ALGORITHMIC INFORMATION THEORY AND MINIMUM LENGTH ENCODING
A key idea in AIT is that a body of information is not random if it
can be generated by a computer program which is smaller than that
body of information.
This elegant idea makes a connection between computing and information
compression and this suggests, on a superficial reading, that there is
no difference between AIT and the SP theory.
But workers in AIT have not suggested that 'computing' in
itself might be understood as information compression. There is no
suggestion that the concept of an 'algorithm' might be understood in
those terms (see, for example, Uspensky, V. A., J Symbolic Logic
57(2), 385412, 1992).
It is not very surprising, therefore, that AIT does not provide any
resolution of the apparent conflict between 'computing as compression'
and the obvious fact that computers can be used to decompress information
and create redundancy.
The way in which 'computing as compression' may be reconciled with
the fact that computers can be used to create redundancy
is discussed in Computing and information compression: a reply and Computing as compression:
an overview of the SP theory and system with other observations on the relationship between the SP theory and AIT.
An example of how compression can achieve the effect of generation is given in Parsing as information compression by multiple alignment, unification and
search: SP52.
Information compression has been a significant theme in research on
inductive inference including grammatical inference under the banner
of Minimum Length Encoding (MLE) pioneered by Solomonoff, Wallace and Boulton,
Rissanen and others. MLE is an umbrella term covering the
closelyrelated concepts of Minimum Message Length encoding (MML) and
Minimum Description Length encoding (MDL).
The key idea in MLE is that in grammatical inference and related processing, one
should seek to minimise (G + E), where G is the size of the
grammar (in bits or comparable measure) and E is the size of the raw data
from which the grammar is derived, after the raw data has been encoded in terms
of the grammar.
This idea seems to produce a happy compromise between grammars that are, at one
extreme, very small but are inefficient for encoding data and, at the other
extreme, grammars that are very efficient for encoding data but are excessively
large.
This idea provides an explanation of how it is that children can make
grammatical generalisations and eventually correct their erroneous 'over'
generalisations (e.g. "He hitted me", "Look at those mouses")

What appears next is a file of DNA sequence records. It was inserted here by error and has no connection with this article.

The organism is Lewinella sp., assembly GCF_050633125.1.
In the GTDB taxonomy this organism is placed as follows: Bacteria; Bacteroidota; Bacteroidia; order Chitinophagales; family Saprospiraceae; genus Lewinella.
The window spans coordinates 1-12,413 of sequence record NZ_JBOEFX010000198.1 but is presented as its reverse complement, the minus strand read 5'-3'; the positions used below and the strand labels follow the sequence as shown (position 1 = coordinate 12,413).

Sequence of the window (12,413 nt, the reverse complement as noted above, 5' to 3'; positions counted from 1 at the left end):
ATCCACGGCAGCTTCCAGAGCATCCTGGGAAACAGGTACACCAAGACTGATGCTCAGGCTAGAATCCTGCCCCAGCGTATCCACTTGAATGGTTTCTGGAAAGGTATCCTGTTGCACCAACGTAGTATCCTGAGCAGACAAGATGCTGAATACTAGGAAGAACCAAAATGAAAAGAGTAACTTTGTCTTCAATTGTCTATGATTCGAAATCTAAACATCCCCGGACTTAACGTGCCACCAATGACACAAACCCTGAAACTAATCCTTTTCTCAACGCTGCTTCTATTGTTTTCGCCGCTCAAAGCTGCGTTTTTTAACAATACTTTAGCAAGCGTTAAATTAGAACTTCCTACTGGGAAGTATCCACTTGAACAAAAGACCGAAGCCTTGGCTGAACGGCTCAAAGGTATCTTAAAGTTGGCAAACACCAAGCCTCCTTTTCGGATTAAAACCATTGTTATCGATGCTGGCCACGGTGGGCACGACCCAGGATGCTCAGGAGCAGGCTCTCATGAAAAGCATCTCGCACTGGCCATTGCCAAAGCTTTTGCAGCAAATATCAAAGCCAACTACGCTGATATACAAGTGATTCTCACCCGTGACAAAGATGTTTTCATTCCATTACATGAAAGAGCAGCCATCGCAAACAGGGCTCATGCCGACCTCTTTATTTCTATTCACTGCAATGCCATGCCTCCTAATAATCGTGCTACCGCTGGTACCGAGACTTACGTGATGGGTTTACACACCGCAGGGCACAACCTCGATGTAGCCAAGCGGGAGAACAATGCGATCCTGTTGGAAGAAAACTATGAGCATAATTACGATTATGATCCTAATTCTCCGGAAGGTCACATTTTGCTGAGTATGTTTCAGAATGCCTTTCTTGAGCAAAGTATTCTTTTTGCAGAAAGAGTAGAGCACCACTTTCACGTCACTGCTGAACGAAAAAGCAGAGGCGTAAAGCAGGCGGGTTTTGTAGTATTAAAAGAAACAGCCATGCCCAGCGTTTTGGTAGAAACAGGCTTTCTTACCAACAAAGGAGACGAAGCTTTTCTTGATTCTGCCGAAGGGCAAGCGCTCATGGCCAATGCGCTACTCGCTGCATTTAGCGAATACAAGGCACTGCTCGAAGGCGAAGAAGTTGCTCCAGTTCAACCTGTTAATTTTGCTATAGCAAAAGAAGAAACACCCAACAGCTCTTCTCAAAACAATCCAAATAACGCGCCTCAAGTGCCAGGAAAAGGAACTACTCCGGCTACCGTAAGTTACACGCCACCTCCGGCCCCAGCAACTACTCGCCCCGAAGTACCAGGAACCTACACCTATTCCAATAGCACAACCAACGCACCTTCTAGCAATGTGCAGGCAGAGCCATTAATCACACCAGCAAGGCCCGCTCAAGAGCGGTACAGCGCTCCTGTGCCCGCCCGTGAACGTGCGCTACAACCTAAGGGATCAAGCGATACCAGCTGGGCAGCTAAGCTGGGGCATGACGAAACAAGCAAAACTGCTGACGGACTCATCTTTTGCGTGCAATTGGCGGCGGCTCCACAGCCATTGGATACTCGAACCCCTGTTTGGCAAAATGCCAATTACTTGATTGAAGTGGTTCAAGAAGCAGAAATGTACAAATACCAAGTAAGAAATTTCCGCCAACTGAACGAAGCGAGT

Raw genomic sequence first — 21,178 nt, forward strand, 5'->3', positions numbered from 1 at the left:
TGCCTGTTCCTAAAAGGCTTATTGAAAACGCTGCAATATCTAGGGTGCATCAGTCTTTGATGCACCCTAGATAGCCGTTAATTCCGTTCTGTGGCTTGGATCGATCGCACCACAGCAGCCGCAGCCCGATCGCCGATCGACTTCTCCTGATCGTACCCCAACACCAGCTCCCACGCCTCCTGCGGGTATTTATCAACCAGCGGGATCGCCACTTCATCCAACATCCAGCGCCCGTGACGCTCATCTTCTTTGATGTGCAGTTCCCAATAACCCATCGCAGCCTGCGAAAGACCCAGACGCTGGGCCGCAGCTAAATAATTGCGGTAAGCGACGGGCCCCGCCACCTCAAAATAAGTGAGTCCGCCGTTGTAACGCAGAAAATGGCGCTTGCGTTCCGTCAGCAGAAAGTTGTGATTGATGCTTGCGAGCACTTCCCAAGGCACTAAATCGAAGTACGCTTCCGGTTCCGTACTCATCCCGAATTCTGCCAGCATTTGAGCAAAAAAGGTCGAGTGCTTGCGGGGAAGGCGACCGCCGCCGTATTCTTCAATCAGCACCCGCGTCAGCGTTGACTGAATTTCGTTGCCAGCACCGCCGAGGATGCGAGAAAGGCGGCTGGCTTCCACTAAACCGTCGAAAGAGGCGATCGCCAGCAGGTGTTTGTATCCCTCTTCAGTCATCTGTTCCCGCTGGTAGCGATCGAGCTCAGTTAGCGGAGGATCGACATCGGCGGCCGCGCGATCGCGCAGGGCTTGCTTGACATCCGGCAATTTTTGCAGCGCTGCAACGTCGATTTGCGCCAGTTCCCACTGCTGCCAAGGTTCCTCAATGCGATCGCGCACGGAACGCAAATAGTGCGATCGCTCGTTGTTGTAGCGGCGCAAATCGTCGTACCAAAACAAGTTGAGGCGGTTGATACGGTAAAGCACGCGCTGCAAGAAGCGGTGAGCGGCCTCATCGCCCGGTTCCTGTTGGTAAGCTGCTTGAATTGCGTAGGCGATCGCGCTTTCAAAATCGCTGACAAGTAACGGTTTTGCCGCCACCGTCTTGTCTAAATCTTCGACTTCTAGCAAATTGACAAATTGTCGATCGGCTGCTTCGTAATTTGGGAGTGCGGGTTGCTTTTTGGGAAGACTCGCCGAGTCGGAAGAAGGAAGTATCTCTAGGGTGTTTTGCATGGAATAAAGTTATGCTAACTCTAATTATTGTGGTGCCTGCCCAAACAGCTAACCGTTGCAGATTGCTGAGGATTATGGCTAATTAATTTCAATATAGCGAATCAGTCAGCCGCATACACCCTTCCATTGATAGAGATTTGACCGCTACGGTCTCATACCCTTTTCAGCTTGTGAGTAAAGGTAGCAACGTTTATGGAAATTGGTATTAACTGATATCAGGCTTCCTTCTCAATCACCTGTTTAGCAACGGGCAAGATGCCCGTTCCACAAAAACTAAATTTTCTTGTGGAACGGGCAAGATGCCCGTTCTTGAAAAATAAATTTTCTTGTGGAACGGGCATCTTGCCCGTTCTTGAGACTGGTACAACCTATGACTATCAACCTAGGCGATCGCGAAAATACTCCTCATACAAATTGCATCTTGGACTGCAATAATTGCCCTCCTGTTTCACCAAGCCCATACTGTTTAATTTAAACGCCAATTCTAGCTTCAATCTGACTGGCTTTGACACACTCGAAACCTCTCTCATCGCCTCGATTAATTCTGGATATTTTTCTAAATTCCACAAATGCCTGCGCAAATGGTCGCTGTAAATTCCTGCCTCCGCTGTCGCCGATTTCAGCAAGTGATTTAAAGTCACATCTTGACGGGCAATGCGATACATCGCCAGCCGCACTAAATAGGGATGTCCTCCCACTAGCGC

without apparently needing explicit correction from other people. Both kinds of
generalisation, by definition, have zero frequency in the child's experience but
MLE provides a means of distinguishing 'good' ones' from 'bad' ones without
external supervision of the learning process (see Language
Learning as Compression).
Distinctive features of the SP programme compared with
AIT and MLE
The SP programme of research is based on MLE principles and
is related to concepts in AIT but
it has distinctive features compared with these fields:
 The SP programme seeks to integrate all kinds of computing and
formal reasoning within a framework of information compression. The goal
is broader than it is in other research in AIT or MLE.
 The SP programme is based on the
hypothesis that all kinds of compression may be understood in
terms of information compression by multiple alignment, unification and
search (ICMAUS). In essence this means that all kinds of information
compression is achieved by the unification of matching patterns. All
existing and projected SP models are restricted to ICMAUS mechanisms
and avoid 'arithmetic coding' and related techniques which are used in
some research on MLE.
The restriction has been imposed in the
interests of simplicity in the SP theory. If, as conjectured,
arithmetic may be understood in terms of ICMAUS then arithmetic coding
may also be understood in those terms. But until this has been
demonstrated, the adoption of arithmetic coding or any similar
technique would add unwanted complexity to the SP model.
 In the first point above, the phrase "all kinds of computing"
includes the concept of 'computing' itself in its full generality. Thus
the SP programme hypothesises that other models of computing such the
Turing model or the Post Canonical System may be understood within the
ICMAUS framework. By contrast, research in AIT and MLE accepts the
Turing model (and equivalent models) as the basis of all kinds of
computing.